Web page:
World Politics

NATO's 'real political crisis' is on the inside, strategist warns

Key Points
  • NATO's secretary general is meeting German Chancellor Angela Merkel in Berlin Thursday.
  • The meeting comes against a backdrop of challenges for the transatlantic military alliance and rising tensions in Europe.
  • Unrest in Belarus and a spat between Greece and Turkey are worrying the alliance's leadership.
Germany's Chancellor Angela Merkel (R) looks at US President Donald Trump (R) walking past her during a family photo as part of the NATO summit at the Grove hotel in Watford, northeast of London on December 4, 2019.

NATO's secretary general is meeting German Chancellor Angela Merkel in Berlin Thursday against a backdrop of challenges for the transatlantic military alliance and rising tensions in Europe. But there is skepticism over what role NATO can, and should, play in de-escalating international disputes, as divisions remain within the organization.

The meeting between NATO's leader Jens Stoltenberg and Merkel comes amid a continuing crackdown against protesters in Belarus, which neighbors the European Union, and mounting tensions between NATO members (but historical rivals) Greece and Turkey in the Mediterranean, as well as the recent withdrawal of U.S. troops stationed in Germany.

Addressing the situation in Belarus, where protesters continue to call for the resignation of President Alexander Lukashenko after a disputed election result earlier in August, Stoltenberg denied accusations that NATO troops were gathering at the country's border with Poland and Lithuania.

"NATO has no military build-up in the region so any excuse to use that as an excuse to crack down on peaceful protesters is absolutely unjustified," Stoltenberg, who arrived in Berlin on Wednesday to meet with senior German officials and attend an informal meeting of EU defense ministers, said.

He also addressed the withdrawal of U.S. troops from Germany. This decision was made by U.S. President Donald Trump who has repeatedly lambasted NATO members — and particularly Germany — for not meeting a target agreed in 2014 for members of the organization to spend no less than 2% of gross domestic product (GDP) on defense spending.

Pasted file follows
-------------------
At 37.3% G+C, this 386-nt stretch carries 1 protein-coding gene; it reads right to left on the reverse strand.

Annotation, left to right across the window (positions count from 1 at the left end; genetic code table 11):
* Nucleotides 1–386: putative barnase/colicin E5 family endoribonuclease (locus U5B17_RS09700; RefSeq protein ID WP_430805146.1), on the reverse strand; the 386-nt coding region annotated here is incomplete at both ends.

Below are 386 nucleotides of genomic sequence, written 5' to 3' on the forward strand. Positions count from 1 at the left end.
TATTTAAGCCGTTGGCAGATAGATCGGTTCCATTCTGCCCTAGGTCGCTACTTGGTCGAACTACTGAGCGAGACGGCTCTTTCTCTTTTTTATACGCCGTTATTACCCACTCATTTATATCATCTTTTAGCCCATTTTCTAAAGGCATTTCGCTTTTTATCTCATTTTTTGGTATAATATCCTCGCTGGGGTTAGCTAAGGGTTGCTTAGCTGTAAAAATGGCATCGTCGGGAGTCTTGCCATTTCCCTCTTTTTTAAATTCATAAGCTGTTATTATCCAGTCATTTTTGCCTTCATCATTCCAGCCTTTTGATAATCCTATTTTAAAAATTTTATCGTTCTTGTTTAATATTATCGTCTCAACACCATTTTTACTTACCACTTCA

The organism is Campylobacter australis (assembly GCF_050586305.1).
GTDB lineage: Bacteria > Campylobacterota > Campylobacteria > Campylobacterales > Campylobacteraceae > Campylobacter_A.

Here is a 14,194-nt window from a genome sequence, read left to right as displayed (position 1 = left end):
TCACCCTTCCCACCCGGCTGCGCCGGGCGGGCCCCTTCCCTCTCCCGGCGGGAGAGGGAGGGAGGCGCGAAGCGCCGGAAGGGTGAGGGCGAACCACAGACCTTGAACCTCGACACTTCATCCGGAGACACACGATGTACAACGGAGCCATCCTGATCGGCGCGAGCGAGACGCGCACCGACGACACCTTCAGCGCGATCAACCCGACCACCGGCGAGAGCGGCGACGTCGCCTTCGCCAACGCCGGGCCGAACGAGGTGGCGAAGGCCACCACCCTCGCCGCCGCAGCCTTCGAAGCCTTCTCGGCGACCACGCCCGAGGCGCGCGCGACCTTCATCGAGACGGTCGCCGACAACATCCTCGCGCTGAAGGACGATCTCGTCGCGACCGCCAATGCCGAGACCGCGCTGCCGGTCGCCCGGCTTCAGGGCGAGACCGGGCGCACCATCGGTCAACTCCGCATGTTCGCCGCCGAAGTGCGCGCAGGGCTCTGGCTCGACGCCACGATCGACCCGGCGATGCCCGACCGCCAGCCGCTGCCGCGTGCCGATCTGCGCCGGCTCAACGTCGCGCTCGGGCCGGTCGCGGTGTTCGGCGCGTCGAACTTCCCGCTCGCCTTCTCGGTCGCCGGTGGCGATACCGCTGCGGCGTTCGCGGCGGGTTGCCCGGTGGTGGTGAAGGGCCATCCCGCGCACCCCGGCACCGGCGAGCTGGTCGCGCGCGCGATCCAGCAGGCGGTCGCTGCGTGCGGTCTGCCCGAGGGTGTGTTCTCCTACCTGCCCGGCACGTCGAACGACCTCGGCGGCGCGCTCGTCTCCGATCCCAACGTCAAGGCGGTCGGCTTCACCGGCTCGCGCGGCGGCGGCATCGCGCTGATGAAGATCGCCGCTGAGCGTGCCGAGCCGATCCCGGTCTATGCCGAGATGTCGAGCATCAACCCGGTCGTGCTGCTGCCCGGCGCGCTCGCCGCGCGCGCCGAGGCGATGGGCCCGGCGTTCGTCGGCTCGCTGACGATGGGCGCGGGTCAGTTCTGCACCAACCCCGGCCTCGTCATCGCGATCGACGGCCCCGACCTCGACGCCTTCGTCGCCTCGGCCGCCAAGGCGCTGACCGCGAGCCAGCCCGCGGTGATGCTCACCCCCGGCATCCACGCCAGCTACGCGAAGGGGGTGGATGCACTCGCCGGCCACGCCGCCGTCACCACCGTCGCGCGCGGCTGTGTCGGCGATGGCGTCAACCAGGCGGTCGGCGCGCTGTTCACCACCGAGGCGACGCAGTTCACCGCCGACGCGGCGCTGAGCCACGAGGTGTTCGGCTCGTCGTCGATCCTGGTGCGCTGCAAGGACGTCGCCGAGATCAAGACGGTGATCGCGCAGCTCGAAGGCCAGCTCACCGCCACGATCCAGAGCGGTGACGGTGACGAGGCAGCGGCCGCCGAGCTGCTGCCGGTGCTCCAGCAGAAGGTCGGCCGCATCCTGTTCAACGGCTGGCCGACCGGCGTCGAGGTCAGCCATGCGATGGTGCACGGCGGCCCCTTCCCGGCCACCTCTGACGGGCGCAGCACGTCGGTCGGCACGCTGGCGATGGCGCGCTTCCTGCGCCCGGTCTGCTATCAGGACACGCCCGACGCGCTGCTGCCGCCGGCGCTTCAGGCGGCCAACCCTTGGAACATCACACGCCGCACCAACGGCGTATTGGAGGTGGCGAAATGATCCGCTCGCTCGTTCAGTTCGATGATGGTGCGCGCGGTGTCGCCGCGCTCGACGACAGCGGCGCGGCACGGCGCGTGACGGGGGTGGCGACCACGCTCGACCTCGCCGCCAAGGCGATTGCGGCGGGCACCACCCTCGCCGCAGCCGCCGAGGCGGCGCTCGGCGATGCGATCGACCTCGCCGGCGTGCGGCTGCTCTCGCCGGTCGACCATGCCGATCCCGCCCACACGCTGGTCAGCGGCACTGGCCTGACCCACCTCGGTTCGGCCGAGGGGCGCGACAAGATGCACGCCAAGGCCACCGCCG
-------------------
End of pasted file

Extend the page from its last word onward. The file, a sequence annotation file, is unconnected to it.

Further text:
Trump has argued that the U.S. is spending too much of its own money to "protect" Europe.

Although Germany has increased defense spending since 2014, it has still not reached the 2% target. The most recent NATO estimate predicts that the country spent 1.38% on defense spending in 2019, while the U.S. is estimated to have spent 3.42%. In fact, only nine members of the 30-country alliance reach the agreed 2% target in 2019, NATO estimates suggest. Lower defense spending among some European NATO members is believed to be a key factor behind Trump's announcement earlier this year that the U.S. would withdraw around 12,000 U.S. troops from Germany.

Addressing the U.S. move, NATO's secretary general said it's important that NATO allies "continue to consult closely because (the) U.S. presence in Europe is important, both for the security of Europe, and for the security of the United States."

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Fabrice Pothier, chief strategy officer at Rasmussen Global, told CNBC Thursday that NATO was riven with divisions between its members. The most current spat is between NATO members Greece and Turkey, with both conducting rival naval military exercises off the island of Crete amid competing claims over oil and natural gas exploration rights in the Eastern Mediterranean

The spat has caused a rift in NATO, and within Europe, with the U.S. reportedly conducting naval exercises with Turkey, while France has conducted drills with Greece

"The real squeeze for NATO is from the inside. Yes, there are crises on the outside in Belarus, in the Eastern Mediterranean crisis, but fundamentally it is squeezed from the inside because some of the big members, the U.S., Turkey, France, are not seeing eye to eye," Pothier told CNBC's Squawk Box Europe.

"I think on the inside (of NATO) there is a real political crisis simmering," he added. 

"And with the case of France and Turkey, we are witnessing some kind of escalation in the Eastern Mediterranean so I think the real political conversation between Jens Stoltenberg and Chancellor Merkel will be more about how do we solve these political issues between our member states," he said. 

Ahead of the informal meeting with EU defense ministers Wednesday, Stoltenberg addressed rising tensions between Greece and Turkey and called for dialog.

"Turkey and Greece have both been important NATO allies for many years. We need to find a way to resolve the situation in the Eastern Mediterranean based on the spirit of allied solidarity," Stoltenberg said